THEATRE REVIEW: One Way Mirror

Some of the cast of One Way Mirror. (Photo: Subtlenuance, Facebook)

Hidden in the backroom of Potts Point World Bar, the Subtlenuance Theatre Company is unravelling the social experiments of the 1960s.

Behind a red neon sign flashing ‘gym’, an ensemble of nine – playing actors known as confederates – explores the impact these experiments had on human behaviour.

Directed and written by Australian Paul Gilchrist, One Way Mirror is billed as a study of “psychology in the decade of the psychedelic”. But it raises more questions than it answers.

The play starts with the case of convicted war criminal and Nazi SS officer, Otto Adolf Eichmann. Eichmann was responsible for transporting Jews during the Holocaust. During his trial, Eichmann argued that he had no power in the Nazi hierarchy and was just following orders. And so the first question is raised – do humans behave differently under instruction?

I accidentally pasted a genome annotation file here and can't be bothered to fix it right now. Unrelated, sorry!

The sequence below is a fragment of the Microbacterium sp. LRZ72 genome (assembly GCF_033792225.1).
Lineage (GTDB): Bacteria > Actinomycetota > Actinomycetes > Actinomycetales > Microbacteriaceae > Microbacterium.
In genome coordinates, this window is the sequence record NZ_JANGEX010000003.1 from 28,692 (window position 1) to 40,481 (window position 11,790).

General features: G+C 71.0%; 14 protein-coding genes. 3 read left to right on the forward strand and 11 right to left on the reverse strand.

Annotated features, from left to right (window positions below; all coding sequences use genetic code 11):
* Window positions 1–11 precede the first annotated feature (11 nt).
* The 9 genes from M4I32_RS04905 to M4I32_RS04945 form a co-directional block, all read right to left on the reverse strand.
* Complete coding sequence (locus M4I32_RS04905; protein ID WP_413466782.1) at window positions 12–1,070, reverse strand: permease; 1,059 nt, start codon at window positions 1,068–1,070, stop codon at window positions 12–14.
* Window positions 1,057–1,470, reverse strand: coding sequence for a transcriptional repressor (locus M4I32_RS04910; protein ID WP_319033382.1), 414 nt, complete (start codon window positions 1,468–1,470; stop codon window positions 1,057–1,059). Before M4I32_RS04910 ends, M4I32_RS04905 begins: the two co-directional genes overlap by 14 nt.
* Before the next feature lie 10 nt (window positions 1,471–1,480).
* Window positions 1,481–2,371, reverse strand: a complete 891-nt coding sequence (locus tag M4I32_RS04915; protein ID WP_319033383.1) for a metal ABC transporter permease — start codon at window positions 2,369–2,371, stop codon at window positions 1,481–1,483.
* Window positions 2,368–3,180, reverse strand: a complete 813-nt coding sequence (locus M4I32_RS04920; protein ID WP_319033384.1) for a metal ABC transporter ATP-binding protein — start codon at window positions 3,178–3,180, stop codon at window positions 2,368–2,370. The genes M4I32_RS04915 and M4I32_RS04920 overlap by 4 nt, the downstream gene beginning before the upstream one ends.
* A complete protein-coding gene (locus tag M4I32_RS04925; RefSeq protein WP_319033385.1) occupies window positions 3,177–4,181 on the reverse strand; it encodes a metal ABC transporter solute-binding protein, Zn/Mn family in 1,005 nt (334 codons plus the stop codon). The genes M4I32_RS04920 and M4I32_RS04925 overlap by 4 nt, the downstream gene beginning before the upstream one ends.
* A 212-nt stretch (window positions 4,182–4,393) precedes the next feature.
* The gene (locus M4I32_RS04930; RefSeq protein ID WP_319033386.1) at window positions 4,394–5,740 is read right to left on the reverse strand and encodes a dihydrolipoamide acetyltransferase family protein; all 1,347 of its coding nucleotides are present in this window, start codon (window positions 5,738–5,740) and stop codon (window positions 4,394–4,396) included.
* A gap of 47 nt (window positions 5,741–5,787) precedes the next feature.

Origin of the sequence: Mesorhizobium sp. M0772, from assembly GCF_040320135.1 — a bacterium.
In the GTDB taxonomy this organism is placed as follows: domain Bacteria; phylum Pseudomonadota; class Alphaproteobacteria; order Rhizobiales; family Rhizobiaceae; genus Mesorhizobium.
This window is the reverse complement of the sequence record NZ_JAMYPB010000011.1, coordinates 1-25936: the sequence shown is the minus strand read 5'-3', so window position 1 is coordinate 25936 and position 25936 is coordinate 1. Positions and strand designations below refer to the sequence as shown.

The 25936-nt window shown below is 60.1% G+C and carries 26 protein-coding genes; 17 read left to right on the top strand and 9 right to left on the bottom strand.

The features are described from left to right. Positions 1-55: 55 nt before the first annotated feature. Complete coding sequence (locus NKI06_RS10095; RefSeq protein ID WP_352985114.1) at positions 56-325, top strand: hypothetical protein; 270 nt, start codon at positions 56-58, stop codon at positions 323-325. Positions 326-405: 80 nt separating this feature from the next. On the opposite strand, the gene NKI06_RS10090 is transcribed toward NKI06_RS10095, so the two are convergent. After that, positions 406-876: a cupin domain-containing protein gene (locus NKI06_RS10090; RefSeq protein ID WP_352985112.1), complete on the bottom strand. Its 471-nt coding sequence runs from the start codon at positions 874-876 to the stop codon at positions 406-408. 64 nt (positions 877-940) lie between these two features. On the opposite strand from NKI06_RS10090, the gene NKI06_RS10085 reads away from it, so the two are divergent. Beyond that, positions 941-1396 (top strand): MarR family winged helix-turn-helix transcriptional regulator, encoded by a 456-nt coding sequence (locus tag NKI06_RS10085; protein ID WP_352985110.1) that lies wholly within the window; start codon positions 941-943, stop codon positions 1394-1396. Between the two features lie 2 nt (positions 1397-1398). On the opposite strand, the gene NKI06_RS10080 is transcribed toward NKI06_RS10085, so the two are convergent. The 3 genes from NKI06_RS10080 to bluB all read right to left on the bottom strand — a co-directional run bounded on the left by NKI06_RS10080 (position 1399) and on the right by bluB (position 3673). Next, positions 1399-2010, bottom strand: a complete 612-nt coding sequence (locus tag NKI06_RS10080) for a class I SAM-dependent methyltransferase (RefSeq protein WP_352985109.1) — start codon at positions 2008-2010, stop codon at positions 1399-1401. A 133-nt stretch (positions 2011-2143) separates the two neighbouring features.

Matthew Abotomey played the character with a subtle and natural humour. We later discover that Eichmann inspired social psychologist, Dr Stanley Milgram, and his experiment The Obedience to Authority. But it took 15 minutes for this link to be revealed… which felt a little too long.

One Way Mirror (Image: Subtlenuance)

What follows is the eight “confederates” taking part in a variety of similar social experiments like, “Please Pass the Salt”.  In each case, there’s a subject who’s unaware the others are actors. This mirrors how Dr Milgram actually conducted the experiments in 1961, at the University of Yale in the U.S.

The natural flow of the discussion on stage makes the story relatable – you can imagine having similar conversations with your own friends.

For the audience though, it’s hard going through the stages of each experiment . The subject matter is intense and keeping track of the play’s timeline would be difficult without the theatre’s visual displays.

One Way Mirror is on for a limited time only. Without giving anything away, it does comes up with a single answer – but it leaves you in no doubt that human behaviour will always be examined.

– Story, Emma Kosowski – Editing, Sue Stephenson

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